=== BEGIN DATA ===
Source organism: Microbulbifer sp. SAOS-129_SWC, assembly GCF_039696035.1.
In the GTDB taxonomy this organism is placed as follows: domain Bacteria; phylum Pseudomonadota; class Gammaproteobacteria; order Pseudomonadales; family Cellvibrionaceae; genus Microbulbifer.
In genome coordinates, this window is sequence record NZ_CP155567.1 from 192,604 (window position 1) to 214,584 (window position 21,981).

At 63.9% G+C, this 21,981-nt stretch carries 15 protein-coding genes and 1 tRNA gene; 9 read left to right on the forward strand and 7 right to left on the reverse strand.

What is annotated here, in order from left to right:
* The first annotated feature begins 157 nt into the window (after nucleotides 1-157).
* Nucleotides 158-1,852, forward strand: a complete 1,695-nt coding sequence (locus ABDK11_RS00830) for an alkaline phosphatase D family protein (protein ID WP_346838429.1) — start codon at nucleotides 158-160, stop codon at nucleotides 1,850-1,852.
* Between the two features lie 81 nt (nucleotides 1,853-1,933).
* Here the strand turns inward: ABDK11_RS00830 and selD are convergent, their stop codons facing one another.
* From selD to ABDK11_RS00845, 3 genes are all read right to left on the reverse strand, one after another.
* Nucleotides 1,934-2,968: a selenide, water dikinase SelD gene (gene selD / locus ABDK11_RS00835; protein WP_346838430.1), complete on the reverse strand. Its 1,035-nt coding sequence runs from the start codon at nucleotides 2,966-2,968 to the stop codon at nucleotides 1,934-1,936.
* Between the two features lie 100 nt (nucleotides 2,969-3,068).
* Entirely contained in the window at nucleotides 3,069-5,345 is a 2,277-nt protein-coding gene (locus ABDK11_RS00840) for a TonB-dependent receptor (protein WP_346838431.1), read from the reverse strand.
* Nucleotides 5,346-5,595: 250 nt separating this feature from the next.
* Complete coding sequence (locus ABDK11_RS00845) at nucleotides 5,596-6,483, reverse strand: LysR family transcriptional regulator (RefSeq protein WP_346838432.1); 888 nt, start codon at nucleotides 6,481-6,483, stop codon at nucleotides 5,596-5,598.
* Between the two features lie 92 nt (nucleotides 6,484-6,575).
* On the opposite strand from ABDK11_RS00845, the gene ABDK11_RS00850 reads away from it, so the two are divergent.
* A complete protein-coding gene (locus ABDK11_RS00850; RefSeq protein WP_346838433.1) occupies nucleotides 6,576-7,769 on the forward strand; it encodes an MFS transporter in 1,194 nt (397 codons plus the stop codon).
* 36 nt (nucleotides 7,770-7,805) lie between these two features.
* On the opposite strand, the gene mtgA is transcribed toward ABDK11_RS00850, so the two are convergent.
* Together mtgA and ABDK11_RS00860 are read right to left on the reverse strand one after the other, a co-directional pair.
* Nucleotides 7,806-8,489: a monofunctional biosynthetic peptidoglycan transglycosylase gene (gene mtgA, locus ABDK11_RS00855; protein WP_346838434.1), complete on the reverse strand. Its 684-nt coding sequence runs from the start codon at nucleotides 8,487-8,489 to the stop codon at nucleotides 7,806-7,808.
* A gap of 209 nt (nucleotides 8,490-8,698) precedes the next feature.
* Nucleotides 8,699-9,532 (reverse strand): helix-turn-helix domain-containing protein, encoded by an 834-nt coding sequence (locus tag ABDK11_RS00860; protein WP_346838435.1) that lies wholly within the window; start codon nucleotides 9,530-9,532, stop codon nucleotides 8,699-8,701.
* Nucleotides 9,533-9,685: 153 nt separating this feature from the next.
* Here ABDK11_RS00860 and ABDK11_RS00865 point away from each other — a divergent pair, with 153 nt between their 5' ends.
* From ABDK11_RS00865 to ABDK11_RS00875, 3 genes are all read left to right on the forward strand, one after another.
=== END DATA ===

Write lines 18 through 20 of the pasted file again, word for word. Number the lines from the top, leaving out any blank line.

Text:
* A complete protein-coding gene (locus ABDK11_RS00850; RefSeq protein WP_346838433.1) occupies nucleotides 6,576-7,769 on the forward strand; it encodes an MFS transporter in 1,194 nt (397 codons plus the stop codon).
* 36 nt (nucleotides 7,770-7,805) lie between these two features.
* On the opposite strand, the gene mtgA is transcribed toward ABDK11_RS00850, so the two are convergent.